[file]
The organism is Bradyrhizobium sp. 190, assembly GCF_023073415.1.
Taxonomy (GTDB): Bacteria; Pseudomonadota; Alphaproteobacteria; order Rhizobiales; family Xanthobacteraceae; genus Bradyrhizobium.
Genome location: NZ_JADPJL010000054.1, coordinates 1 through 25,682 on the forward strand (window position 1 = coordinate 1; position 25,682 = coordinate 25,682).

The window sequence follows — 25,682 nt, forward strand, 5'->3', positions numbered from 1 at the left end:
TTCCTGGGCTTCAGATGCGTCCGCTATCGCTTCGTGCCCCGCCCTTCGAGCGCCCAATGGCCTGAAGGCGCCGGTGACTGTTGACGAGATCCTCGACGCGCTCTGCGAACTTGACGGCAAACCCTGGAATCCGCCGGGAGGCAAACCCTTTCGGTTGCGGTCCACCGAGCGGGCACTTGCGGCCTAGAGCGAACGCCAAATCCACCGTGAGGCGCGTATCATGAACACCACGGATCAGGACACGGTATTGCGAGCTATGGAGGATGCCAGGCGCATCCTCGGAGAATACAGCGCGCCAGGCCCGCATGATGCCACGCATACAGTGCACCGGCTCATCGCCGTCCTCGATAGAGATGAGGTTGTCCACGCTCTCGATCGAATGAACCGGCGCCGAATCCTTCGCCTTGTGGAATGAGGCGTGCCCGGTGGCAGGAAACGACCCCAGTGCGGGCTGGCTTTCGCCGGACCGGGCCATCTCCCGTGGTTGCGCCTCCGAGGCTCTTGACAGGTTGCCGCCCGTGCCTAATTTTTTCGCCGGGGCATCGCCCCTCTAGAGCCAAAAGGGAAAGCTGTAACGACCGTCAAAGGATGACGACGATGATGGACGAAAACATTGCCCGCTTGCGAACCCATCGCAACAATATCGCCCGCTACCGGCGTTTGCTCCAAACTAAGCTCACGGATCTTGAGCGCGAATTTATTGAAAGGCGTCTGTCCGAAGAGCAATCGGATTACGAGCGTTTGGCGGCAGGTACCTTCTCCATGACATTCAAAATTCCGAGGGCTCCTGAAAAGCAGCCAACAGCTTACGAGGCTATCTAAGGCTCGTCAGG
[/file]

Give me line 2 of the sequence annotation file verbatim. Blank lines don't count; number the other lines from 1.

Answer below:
Taxonomy (GTDB): Bacteria; Pseudomonadota; Alphaproteobacteria; order Rhizobiales; family Xanthobacteraceae; genus Bradyrhizobium.